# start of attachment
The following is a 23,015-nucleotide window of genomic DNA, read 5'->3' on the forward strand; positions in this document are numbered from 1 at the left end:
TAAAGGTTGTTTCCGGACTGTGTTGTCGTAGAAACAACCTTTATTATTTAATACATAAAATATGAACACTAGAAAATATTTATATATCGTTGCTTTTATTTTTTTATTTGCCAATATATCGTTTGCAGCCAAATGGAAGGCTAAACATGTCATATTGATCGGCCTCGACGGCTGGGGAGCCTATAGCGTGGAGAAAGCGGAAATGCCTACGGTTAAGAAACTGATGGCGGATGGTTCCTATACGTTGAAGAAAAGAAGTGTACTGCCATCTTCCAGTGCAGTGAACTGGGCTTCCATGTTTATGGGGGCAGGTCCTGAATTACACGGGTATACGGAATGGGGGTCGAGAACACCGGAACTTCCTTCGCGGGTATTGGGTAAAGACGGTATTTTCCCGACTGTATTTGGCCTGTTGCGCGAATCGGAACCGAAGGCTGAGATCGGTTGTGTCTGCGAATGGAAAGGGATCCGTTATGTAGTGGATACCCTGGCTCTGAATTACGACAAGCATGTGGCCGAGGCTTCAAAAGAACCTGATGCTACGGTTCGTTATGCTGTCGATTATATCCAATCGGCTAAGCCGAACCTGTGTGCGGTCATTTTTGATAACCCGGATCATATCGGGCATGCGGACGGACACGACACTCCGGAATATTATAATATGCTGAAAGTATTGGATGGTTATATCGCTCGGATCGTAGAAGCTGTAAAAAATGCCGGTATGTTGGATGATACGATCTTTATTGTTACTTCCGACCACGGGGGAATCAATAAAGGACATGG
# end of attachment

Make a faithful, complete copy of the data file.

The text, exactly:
The following is a 23,015-nucleotide window of genomic DNA, read 5'->3' on the forward strand; positions in this document are numbered from 1 at the left end:
TAAAGGTTGTTTCCGGACTGTGTTGTCGTAGAAACAACCTTTATTATTTAATACATAAAATATGAACACTAGAAAATATTTATATATCGTTGCTTTTATTTTTTTATTTGCCAATATATCGTTTGCAGCCAAATGGAAGGCTAAACATGTCATATTGATCGGCCTCGACGGCTGGGGAGCCTATAGCGTGGAGAAAGCGGAAATGCCTACGGTTAAGAAACTGATGGCGGATGGTTCCTATACGTTGAAGAAAAGAAGTGTACTGCCATCTTCCAGTGCAGTGAACTGGGCTTCCATGTTTATGGGGGCAGGTCCTGAATTACACGGGTATACGGAATGGGGGTCGAGAACACCGGAACTTCCTTCGCGGGTATTGGGTAAAGACGGTATTTTCCCGACTGTATTTGGCCTGTTGCGCGAATCGGAACCGAAGGCTGAGATCGGTTGTGTCTGCGAATGGAAAGGGATCCGTTATGTAGTGGATACCCTGGCTCTGAATTACGACAAGCATGTGGCCGAGGCTTCAAAAGAACCTGATGCTACGGTTCGTTATGCTGTCGATTATATCCAATCGGCTAAGCCGAACCTGTGTGCGGTCATTTTTGATAACCCGGATCATATCGGGCATGCGGACGGACACGACACTCCGGAATATTATAATATGCTGAAAGTATTGGATGGTTATATCGCTCGGATCGTAGAAGCTGTAAAAAATGCCGGTATGTTGGATGATACGATCTTTATTGTTACTTCCGACCACGGGGGAATCAATAAAGGACATGG